Filmmaker prepares for challenges of location shoot in West Bank town of Hebron
American filmmaker Nicole Ballivian is preparing for the challenge of filming in Hebron on the West Bank in the Palestinian Territories. Around 500 armed Jewish settlers live among 160,000 Palestinians in the town, so tensions are constantly high; making a feature is a daunting prospect.
Her screenplay, Sleeping on Stones, focuses on a Jewish-American settler and two Arabs who become friends as children playing football together. They face challenges in their relationships as they reach adulthood.
Around 500 heavily armed Jewish settlers live among 160,000 Palestinians in Hebron, so tensions are constantly high; making a feature is a daunting prospect.
Ballivian is adamant that it can only be filmed in Hebron and has ignored advice to shoot in film-friendlier Israel or Jordan. She expresses frustration at screen stories that double Jordan for Iraq. The authenticity of place is very important to her and she doesn’t plan to compromise, despite the overt risks.
She states: “Sleeping on Stones is a Hebron story. Both the people and the history are considered characters in the film. The physicality and sounds of the location itself - its walls, streets, the Ibrahimi Mosque/Makhpelah Synagogue (an historical landmark that is half mosque, half synagogue, which houses the tombs of the Prophet Abraham and his family), the Hebron colloquialisms, the ‘Khalili’ accent, the mannerisms and culture of the people - are all part of telling this story. Sleeping on Stones will be the first dramatic feature film shot in Hebron, about Hebron.”
Ballavian has already filmed a trailer for the project on location in the town: “Safety from the settlers [was the biggest concern]. Settlers are foreigners - Americans and Europeans - who have taken over land in Hebron, claiming it theirs due to their extremist religious perspective.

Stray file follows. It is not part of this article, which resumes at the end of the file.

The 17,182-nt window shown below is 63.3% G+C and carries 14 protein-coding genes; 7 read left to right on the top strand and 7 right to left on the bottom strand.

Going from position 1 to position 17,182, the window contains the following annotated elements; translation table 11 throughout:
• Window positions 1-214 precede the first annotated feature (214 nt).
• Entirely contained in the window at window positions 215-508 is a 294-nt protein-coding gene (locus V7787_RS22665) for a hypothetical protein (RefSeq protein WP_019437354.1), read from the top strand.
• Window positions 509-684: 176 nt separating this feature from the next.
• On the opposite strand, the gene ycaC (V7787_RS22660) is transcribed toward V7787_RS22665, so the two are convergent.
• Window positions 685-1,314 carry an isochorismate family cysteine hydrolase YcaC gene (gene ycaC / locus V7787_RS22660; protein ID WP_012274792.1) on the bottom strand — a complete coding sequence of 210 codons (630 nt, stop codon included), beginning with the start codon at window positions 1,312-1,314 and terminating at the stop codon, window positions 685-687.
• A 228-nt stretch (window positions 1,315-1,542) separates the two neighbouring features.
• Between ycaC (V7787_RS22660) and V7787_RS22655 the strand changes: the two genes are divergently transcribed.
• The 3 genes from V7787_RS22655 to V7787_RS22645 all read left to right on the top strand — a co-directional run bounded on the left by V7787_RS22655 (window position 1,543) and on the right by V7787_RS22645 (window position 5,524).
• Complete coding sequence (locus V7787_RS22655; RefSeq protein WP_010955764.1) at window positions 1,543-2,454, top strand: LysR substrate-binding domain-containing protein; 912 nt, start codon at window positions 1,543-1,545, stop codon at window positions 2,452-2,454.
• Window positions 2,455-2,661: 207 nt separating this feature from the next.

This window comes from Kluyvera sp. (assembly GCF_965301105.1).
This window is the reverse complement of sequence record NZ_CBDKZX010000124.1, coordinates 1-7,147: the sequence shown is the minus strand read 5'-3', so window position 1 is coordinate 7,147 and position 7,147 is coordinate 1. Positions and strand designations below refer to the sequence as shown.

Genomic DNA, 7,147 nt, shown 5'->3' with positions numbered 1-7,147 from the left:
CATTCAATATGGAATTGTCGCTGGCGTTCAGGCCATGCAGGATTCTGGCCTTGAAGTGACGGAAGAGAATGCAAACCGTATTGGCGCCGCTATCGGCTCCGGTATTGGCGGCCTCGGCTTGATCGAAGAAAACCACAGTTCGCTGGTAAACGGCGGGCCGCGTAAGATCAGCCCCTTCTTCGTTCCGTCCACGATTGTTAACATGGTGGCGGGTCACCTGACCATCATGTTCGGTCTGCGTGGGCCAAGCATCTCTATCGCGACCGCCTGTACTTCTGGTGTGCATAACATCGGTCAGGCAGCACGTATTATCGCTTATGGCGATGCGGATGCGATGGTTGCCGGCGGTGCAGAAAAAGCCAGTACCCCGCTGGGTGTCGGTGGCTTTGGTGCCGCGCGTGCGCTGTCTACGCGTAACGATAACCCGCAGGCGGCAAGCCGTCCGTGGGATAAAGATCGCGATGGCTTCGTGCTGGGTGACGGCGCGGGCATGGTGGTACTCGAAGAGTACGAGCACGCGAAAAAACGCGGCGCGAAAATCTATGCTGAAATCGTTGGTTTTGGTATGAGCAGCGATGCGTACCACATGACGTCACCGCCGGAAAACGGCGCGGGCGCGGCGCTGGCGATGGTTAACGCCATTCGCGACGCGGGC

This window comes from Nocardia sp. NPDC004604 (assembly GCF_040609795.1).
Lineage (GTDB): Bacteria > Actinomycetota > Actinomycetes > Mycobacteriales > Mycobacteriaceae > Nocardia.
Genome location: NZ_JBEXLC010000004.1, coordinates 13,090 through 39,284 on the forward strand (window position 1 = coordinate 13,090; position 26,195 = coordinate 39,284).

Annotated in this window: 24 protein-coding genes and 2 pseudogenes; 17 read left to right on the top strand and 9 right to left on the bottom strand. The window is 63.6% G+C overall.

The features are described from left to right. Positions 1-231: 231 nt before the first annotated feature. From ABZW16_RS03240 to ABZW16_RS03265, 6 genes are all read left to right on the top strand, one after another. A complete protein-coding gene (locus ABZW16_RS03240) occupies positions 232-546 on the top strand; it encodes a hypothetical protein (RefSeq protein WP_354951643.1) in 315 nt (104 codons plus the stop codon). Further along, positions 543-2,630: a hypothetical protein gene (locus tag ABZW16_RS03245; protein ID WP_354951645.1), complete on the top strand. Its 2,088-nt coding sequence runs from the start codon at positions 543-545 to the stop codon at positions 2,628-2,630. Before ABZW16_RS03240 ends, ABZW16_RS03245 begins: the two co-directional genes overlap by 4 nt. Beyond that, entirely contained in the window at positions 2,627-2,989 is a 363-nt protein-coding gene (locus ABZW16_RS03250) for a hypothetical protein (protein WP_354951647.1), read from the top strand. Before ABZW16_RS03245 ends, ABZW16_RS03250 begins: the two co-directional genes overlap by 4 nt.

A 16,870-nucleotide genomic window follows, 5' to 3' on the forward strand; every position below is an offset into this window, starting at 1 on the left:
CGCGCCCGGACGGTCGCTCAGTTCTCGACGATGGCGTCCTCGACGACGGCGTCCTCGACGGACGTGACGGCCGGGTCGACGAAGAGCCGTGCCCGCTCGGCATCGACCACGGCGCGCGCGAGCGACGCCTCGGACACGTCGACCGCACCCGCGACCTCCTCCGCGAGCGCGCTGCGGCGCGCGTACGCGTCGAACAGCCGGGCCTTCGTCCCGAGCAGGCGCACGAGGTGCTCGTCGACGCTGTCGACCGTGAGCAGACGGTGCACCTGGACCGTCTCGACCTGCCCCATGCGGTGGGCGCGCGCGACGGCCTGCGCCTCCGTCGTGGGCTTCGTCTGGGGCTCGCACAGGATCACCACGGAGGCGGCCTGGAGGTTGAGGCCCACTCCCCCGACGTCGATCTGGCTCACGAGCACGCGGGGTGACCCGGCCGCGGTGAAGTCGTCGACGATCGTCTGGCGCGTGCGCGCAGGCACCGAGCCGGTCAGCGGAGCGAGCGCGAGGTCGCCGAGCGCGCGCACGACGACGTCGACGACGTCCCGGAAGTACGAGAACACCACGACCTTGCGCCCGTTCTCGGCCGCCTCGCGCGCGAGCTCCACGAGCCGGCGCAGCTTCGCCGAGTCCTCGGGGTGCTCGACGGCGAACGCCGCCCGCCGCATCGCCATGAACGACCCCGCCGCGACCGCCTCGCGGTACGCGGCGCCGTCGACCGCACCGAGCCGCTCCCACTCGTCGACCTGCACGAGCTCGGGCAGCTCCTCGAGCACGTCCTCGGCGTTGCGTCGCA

“They walk the streets armed and are known to carry out violent acts that are above Israeli law, the Palestinian Authority and Israeli military occupational presence in Hebron. As the Israeli general who gave us permission to shoot put it: ‘These settlers have created a Wild West out here.’”
[Settlers] walk the streets armed and are known to carry out violent acts that are above Israeli law, the Palestinian Authority and Israeli military occupational presence in Hebron.
Ballivian filmed the trailer with a crew of just 15, but plans to strip that down even further for the full shoot to minimise the attention they draw on the streets. She’ll use a mix of Palestinians and Americans for her crew, alongside her Norwegian DoP.
To make the full feature she needs USD750,000, which she’s trying to raise at the moment through crowd-funding, a process that involves appealing online for small donations from a large number of individuals. She also needs the permission of both the Palestinian Authority and the Israeli military who protect the settlers. Insisting on a Hebron shoot made the search for a willing producer that much more challenging. The project has another few weeks to raise most of the production budget and the shoot itself is planned for June this year.
For more information on the project and to help fund it, visit www.sleepingonstones.com.
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